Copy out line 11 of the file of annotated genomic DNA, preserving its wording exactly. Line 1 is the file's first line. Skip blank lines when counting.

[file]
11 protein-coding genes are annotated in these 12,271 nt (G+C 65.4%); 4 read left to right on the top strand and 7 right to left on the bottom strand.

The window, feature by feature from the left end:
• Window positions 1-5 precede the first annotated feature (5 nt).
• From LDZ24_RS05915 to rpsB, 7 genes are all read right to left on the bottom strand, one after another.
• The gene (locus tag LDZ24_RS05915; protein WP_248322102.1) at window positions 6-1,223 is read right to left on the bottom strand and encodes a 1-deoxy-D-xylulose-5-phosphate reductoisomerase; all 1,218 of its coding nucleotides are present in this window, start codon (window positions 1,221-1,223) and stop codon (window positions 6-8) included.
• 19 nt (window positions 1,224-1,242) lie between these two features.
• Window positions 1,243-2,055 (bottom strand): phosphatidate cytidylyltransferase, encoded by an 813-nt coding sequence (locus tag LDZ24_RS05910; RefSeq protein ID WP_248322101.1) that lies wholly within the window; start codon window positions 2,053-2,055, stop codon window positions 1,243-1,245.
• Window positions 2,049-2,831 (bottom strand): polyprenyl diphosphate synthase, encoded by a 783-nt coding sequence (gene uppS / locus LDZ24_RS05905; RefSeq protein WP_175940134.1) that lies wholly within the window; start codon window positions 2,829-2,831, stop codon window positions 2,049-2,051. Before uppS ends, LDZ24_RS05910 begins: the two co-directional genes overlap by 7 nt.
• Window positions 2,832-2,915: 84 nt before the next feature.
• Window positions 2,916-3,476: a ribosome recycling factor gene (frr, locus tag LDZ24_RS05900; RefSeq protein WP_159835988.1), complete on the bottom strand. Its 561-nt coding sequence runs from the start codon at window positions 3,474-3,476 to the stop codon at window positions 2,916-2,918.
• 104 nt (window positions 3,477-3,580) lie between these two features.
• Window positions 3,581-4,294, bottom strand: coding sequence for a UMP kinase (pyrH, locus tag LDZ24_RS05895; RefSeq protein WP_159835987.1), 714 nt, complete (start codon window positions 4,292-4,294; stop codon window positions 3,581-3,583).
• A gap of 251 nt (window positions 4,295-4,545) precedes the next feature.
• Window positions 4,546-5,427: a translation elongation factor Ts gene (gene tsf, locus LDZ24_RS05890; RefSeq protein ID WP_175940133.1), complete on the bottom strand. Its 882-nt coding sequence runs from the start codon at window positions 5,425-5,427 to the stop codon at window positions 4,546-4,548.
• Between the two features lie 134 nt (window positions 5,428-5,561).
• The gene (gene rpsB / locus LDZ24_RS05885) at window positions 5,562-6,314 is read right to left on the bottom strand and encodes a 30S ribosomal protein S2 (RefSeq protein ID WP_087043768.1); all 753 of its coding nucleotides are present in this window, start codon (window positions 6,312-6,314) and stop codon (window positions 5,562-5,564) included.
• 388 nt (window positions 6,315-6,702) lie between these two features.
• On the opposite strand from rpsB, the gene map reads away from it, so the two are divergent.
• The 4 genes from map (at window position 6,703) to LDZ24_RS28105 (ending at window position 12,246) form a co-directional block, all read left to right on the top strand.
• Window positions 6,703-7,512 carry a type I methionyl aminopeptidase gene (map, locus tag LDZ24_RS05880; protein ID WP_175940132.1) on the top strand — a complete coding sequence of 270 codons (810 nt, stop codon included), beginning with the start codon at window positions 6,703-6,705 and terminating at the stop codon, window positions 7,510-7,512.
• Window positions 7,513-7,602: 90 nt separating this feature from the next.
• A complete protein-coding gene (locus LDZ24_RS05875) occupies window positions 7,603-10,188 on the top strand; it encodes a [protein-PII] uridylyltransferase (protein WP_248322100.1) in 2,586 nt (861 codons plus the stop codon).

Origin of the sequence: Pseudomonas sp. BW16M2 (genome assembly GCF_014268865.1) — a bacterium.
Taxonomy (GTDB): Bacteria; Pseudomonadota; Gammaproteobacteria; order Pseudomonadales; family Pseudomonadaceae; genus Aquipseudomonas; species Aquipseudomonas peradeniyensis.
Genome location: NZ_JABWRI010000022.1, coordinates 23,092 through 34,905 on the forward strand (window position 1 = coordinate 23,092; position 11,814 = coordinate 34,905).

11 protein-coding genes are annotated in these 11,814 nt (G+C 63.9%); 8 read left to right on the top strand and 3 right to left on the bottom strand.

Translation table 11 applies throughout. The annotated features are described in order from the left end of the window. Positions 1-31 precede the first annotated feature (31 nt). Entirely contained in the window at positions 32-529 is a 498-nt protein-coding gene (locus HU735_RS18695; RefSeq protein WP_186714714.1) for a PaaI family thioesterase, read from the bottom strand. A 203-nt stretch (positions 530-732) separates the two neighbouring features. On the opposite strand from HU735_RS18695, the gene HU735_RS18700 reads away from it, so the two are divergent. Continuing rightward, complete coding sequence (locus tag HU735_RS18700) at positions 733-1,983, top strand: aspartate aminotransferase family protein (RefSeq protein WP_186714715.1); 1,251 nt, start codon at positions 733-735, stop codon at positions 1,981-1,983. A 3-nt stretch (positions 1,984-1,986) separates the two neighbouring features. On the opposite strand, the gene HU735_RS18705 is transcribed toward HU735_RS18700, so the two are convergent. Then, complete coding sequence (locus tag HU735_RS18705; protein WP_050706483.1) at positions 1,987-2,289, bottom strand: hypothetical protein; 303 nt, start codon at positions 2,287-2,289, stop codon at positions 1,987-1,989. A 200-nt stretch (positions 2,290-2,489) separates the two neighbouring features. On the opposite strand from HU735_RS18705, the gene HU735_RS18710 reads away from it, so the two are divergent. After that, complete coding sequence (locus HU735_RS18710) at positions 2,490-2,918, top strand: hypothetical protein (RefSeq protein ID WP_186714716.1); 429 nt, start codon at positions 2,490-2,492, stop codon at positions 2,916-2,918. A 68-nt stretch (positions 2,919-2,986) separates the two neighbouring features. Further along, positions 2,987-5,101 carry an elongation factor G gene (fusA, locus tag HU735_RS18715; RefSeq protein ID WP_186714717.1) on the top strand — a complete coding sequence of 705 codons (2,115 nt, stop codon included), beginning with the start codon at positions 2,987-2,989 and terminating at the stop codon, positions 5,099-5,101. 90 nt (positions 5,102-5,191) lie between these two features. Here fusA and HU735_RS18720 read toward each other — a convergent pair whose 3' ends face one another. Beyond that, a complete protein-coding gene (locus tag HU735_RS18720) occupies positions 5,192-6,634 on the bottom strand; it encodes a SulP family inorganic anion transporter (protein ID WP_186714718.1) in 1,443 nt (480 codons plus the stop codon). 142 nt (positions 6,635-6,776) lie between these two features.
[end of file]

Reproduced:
• 104 nt (window positions 3,477-3,580) lie between these two features.